Businesses looking to make EB-5 visa program permanent
A new proposal backed by the Association to Invest in USA is seeking to make the federal EB-5 visa program permanent, the Business Journal of Milwaukee reports.
Under the EB-5 visa program, foreigners can obtain U.S. green card eligibility by making an investment of $1 million (or $500,000 in some areas) in an American company or project that either creates or maintains at least 10 full-time jobs.
Since taking effect in the 1990s, the EB-5 visa program has always included a potential expiration date, but it has remained an avenue for foreign investment due to a number of extensions in Congress, according to the news provider.
The last such extension, which was approved by Congress in 2009, set the latest "sunset" date at September 30, 2012, reports the news source.
However, the Association to Invest USA is looking to get rid of all "sunset" dates for the program and is pushing to make it a permanent measure for translating foreign investment into American jobs.
One of the biggest proponents of the EB-5 visa program in Congress, Vermont Senator Patrick Leahy, is expected to introduce a bill that would get rid of the expiration dates and potentially make other changes to the program, according to Peter Joseph, the association's executive director.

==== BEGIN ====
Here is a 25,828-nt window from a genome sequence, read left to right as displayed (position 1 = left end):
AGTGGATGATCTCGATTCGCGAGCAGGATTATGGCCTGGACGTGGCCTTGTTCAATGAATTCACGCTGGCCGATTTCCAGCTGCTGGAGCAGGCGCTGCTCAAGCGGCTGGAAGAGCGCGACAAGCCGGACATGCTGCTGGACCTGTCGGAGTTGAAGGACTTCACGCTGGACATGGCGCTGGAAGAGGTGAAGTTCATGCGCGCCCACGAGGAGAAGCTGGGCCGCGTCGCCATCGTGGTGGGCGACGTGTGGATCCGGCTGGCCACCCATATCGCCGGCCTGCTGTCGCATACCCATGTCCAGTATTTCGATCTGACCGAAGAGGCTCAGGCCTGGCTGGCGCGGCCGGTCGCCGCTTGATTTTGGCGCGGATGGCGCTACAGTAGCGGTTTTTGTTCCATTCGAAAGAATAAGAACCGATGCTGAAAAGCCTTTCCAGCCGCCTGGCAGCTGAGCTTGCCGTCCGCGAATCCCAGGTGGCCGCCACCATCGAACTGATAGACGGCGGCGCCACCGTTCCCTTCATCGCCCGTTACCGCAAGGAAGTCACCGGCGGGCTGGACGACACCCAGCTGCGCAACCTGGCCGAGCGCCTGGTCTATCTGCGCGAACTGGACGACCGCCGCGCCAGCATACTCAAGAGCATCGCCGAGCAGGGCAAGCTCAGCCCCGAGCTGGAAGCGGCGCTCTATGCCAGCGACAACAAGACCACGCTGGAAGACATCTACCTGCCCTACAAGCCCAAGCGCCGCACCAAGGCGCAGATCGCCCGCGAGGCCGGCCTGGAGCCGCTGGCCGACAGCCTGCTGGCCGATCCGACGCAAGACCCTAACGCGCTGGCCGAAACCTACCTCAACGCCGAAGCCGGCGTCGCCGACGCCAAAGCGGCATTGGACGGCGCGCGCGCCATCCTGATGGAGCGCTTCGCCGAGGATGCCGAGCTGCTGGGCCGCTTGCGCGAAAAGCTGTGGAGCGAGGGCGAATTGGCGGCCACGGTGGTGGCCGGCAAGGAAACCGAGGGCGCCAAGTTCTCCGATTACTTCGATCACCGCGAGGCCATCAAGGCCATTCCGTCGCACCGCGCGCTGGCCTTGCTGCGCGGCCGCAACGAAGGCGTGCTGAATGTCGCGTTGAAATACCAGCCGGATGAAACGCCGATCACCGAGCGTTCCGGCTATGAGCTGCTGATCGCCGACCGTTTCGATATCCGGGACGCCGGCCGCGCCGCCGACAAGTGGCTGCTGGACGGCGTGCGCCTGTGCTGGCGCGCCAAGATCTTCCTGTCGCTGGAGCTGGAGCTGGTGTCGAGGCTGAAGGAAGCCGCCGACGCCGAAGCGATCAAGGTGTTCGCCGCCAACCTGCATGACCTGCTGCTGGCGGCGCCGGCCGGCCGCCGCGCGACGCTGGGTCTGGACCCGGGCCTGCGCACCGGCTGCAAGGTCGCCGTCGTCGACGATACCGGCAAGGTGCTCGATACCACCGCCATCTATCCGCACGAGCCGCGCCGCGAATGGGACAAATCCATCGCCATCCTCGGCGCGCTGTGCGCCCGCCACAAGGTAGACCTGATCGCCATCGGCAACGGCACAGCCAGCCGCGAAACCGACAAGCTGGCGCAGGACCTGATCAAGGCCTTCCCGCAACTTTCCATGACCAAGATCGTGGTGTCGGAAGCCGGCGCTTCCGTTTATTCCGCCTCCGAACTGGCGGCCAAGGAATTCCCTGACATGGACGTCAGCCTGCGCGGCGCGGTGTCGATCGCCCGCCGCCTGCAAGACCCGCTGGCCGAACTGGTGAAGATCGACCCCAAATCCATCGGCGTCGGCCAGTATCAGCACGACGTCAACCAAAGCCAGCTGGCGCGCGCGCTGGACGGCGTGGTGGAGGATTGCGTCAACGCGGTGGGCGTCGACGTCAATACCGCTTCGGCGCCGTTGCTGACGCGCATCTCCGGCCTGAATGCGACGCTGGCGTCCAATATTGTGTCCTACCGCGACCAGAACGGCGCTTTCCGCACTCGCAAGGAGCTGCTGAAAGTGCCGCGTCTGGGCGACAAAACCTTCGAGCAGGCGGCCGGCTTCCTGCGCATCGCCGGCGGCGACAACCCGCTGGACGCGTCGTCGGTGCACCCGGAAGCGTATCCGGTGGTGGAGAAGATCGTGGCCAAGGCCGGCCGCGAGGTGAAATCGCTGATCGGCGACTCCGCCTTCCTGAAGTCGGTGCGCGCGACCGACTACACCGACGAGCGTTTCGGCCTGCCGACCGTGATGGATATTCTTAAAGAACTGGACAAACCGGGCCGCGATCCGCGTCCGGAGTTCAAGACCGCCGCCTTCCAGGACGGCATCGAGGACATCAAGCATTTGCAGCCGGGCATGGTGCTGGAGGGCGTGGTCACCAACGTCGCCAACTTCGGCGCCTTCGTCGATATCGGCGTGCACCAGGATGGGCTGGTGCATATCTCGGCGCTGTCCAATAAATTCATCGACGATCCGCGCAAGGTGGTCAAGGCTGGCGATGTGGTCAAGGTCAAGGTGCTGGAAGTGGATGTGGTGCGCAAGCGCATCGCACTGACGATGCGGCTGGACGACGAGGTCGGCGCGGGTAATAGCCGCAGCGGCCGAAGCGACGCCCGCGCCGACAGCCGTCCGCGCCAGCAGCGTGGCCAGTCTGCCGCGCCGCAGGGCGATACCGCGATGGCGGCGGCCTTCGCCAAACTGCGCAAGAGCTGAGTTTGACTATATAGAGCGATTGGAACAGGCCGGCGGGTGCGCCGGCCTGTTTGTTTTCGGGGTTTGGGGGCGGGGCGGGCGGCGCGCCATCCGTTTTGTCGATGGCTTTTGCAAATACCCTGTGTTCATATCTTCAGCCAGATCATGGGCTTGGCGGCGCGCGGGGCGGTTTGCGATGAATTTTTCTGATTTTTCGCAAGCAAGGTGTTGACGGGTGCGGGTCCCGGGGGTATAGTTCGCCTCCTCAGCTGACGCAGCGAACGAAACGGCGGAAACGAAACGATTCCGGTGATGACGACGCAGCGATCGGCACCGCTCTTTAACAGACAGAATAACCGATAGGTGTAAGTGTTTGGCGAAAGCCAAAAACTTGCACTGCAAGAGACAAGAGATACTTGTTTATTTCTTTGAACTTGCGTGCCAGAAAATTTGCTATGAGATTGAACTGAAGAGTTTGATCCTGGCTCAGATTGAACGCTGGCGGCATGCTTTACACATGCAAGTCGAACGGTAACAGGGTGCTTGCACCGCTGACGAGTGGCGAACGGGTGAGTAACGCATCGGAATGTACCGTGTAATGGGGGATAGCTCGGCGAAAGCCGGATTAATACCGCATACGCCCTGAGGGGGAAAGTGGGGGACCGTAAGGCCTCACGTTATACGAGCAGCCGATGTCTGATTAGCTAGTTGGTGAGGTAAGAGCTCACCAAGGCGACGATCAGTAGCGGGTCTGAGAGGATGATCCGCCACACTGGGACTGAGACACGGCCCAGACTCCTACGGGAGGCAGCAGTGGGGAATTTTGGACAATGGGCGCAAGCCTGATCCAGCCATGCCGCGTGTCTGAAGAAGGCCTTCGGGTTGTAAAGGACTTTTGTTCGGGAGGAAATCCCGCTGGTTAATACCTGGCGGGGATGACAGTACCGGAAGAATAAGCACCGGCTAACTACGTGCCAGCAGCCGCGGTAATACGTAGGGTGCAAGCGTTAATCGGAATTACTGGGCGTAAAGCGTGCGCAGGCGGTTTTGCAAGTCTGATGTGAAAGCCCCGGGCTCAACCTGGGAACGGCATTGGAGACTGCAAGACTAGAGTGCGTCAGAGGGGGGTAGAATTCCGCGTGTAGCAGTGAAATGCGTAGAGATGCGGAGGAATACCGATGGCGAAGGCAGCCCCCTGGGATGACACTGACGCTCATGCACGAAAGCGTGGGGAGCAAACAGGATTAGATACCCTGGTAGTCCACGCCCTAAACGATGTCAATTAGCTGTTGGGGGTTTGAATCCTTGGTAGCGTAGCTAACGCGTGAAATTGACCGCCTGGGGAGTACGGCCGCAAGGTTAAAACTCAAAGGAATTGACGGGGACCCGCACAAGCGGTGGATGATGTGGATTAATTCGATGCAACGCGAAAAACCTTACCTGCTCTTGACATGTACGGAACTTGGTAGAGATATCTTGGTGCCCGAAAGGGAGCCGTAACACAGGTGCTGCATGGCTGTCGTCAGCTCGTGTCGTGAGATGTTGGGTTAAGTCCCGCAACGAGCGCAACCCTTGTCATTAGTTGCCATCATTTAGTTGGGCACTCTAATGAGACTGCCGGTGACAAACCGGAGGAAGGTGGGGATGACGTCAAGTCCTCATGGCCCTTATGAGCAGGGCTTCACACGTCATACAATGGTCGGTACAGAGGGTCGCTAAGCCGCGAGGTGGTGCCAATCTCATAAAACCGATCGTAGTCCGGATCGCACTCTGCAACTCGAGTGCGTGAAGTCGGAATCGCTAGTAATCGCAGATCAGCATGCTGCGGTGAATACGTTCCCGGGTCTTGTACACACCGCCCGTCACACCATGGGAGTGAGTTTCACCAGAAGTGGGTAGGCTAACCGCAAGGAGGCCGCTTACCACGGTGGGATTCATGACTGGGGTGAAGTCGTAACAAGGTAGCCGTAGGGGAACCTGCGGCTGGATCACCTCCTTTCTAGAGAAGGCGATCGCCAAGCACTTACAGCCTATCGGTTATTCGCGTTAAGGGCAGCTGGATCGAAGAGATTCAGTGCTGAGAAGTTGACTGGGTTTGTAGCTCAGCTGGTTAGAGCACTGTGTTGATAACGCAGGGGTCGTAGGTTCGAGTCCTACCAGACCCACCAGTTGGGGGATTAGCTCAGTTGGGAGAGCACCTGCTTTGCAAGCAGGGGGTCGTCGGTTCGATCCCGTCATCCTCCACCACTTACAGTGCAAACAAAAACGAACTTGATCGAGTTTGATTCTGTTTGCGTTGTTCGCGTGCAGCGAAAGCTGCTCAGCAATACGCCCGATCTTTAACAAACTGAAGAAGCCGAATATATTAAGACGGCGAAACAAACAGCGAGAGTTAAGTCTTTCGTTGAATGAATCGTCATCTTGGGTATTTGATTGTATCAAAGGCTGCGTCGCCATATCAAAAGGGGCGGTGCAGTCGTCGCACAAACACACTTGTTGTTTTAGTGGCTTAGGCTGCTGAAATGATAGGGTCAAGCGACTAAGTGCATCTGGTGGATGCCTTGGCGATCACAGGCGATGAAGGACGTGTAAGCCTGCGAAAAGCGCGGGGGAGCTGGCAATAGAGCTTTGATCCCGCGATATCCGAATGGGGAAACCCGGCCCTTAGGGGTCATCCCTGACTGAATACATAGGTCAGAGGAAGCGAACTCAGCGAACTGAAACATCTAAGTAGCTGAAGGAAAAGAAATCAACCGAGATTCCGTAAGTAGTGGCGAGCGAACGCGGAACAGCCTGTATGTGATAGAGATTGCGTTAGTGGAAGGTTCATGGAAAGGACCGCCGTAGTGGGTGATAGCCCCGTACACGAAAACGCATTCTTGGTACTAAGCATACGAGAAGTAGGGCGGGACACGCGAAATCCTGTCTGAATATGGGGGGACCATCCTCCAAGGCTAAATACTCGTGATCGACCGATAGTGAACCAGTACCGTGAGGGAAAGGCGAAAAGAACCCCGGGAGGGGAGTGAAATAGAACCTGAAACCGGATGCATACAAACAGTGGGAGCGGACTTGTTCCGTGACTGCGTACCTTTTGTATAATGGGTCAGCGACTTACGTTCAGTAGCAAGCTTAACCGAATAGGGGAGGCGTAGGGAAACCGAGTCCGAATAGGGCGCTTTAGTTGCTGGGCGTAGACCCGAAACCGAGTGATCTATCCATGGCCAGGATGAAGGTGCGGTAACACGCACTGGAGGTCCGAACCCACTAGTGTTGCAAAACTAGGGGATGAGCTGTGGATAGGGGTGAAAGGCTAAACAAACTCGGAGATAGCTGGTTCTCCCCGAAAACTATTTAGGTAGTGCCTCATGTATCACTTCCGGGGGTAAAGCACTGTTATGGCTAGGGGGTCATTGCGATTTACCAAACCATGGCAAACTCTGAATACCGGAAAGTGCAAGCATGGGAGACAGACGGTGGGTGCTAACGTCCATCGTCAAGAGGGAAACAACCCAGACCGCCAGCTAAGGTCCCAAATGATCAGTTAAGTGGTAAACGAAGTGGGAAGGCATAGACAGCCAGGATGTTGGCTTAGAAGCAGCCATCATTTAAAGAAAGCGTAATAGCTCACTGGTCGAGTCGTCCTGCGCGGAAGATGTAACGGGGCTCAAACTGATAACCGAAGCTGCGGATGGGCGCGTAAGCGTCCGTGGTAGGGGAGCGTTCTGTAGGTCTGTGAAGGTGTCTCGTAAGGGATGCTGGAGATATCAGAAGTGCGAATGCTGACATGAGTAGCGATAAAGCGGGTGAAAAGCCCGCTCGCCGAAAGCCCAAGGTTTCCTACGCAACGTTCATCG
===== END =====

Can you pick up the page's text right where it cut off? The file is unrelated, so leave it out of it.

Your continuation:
"We believe very much so that this is a piece of the solution of our 21st century economic policy," Joseph told the news provider of the EB-5 program.
According to the Business Journal, the Association to Invest USA is based in Chicago and strives to improve the EB-5 visa program. With a total of 114 members, including the Metropolitan Milwaukee Association of Commerce (MMAC), the association helped the southeast Wisconsin region to utilize EB-5 projects, the news source said.
The MMAC serves as an EB-5 regional center, which the U.S. Citizenship and Immigration Services (USCIS) defines as "any economic unit, public or private, which is involved with the promotion of economic growth, improved regional productivity, job creation, and increased domestic capital investment."
The regional center serving southeastern Wisconsin specializes in a wide range of industries including health services and medical technology, manufacturing, printing and hospitality (restaurants, hotels and entertainment), according to the USCIS.